Gone but not forgotten

I’ve been away from this blog for over a month now and so I want to tell you what’s been happening. It’s been a busy month and there have been both good developments and sad ones. The sad concerned the sudden death of my uncle earlier this month.

This is not the place to speak about family matters but it was a particular shock to us. Families grow apart as siblings get older and my dad and his brothers went their own ways. Lately we hadn’t had much contact with my dad’s youngest brother and so it was a big shock to us when he died quite suddenly on Sunday the 8th of May. My dad had unavoidable work commitments in Swaziland and so wasn’t able to make it back for the funeral. I was asked to be a pallbearer and also to do a reading from 1 Corinthians:

Love is patient, love is kind, It does not envy, it does not boast, it is not proud. It is not rude, it is not self-seeking, it is not easily angered, it keeps no record of wrongs.

And so on. It was a very fitting reading for Uncle C since he gave so much of himself over the years (perhaps too much). This was also the reading I’d done at my sister’s wedding and it felt so strange to be standing up there in my wedding suit and to be reading the same words. I was very sad that I hadn’t spent more time with my uncle when he was alive and sad for him for the disappointments he’d suffered over the years. But also proud of what he had achieved in his life, particularly with regard to yachting. The last conversation I’d had with him was around model yachts and more than a year ago he’d invited me to the Waterfront to see the yachts that he and a friend were making and selling. He had always been a keen sailor but as he’d got older he wasn’t as fit anymore and so he switched to model yachts. I was busy at the time and so I didn’t go. Now I wish that I had taken a greater interest.

Moving on to happier news, this month has been an exciting one for me work-wise. In the same week as my uncle’s funeral I went for a job interview as a school psychologist. I was understandably nervous but I had a good interview (in front of a panel of five) and yesterday I met the principal and signed the contract! And so in three months’ time I will be leaving the military and going back to my roots in education. I’m really looking forward to the challenge and I know this is a good move for me. As much as I learned a lot in the military, gained invaluable experience and made some good friends, it was not a long-term career option for me. I just wasn’t comfortable with going away on deployment, having officer’s training hanging over my head and just the general culture of ranks and saluting, uniforms and endless rules and regulations. Of course schools have their own rules and regulations and uniforms and hierarchies. But they are also nurturing environments and it’s a particular challenge to work with adolescents. I’m looking forward to it.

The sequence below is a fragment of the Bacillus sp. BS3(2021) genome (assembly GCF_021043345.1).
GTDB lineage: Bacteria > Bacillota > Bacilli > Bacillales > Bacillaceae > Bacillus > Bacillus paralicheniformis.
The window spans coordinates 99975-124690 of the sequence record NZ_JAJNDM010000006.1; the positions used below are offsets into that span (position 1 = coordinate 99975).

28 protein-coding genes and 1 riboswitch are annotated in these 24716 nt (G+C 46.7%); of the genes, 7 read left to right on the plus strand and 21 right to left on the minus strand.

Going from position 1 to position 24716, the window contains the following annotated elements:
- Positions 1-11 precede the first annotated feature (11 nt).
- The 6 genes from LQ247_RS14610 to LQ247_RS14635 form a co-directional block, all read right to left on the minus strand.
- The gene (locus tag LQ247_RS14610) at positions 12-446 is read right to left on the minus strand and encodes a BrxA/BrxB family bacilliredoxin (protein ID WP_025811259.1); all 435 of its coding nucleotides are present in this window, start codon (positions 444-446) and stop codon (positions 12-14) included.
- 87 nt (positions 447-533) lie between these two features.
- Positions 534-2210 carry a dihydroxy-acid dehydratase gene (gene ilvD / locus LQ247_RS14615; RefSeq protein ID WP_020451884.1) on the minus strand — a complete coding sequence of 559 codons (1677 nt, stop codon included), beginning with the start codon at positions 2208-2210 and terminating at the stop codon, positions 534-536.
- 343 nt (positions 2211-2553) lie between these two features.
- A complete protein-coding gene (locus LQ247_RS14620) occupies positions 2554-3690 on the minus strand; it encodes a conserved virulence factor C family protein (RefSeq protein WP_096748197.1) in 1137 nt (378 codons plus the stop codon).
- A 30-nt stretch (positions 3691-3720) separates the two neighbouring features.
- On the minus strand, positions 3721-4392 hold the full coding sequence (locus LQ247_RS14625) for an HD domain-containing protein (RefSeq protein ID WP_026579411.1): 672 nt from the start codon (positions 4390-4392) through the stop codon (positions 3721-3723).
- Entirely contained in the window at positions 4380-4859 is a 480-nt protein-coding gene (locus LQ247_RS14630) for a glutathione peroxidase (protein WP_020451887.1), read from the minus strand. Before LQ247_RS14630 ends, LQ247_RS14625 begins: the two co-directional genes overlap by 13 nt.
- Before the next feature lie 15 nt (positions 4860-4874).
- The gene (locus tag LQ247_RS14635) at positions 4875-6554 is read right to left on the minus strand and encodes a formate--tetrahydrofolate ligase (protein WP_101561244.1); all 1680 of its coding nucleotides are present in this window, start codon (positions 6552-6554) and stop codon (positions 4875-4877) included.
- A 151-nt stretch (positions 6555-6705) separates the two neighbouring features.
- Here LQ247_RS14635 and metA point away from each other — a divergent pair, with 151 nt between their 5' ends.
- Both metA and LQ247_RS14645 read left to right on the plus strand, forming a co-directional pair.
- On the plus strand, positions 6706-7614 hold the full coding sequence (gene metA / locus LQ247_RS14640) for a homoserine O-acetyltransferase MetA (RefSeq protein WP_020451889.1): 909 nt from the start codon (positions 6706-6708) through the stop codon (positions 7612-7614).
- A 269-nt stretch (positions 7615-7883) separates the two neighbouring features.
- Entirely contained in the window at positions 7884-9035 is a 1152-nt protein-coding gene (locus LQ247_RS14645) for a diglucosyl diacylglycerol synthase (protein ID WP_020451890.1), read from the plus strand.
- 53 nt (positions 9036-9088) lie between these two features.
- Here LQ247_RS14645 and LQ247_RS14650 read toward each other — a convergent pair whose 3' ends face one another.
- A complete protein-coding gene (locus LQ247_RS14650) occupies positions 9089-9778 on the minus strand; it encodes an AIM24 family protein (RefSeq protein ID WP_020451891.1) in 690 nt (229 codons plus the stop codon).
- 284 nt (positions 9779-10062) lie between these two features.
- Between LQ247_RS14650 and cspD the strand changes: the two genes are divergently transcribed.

Another thing that’s kept me from blogging is that my part-time private practice is slowly picking up. Two months ago I started sharing another psychologist’s consulting room three late-afternoons a week after I’ve finished at the military base. It was terribly quiet to start with but I also knew that things would pick up in time and they have. It means taking a change of clothes to work (since I’m in uniform) and also a longer day since I start work at the military at 7am and I’m finished at the practice by 5.30pm. It’s an exciting development but also more difficult in a way since there’s more pressure. Medical aids often don’t cover psychotherapy and so clients need to pay for it themselves (which is particularly difficult in a recession).

And then of course there’s L and Baby F. L goes back to work part-time in July and I think she’s looking forward to it but is also quite anxious about how we will all cope with the change. Baby F will be four months old in two weeks’ time and she is cuter than ever. She has also, dare I say it, started to sleep through the night (and has been doing so for the past two weeks). I’m not even going to risk saying the words “easy baby” because that would be tempting fate. As for the anxiety about being responsible for this little one, I don’t think it ever goes away.

I’ll try and get back into a blogging rhythm soon – even it’s only every second week. But I wanted to say I haven’t forgotten about my blogging friends. Happy reading and writing to you all.

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14 Responses to Gone but not forgotten

  1. smithereens says: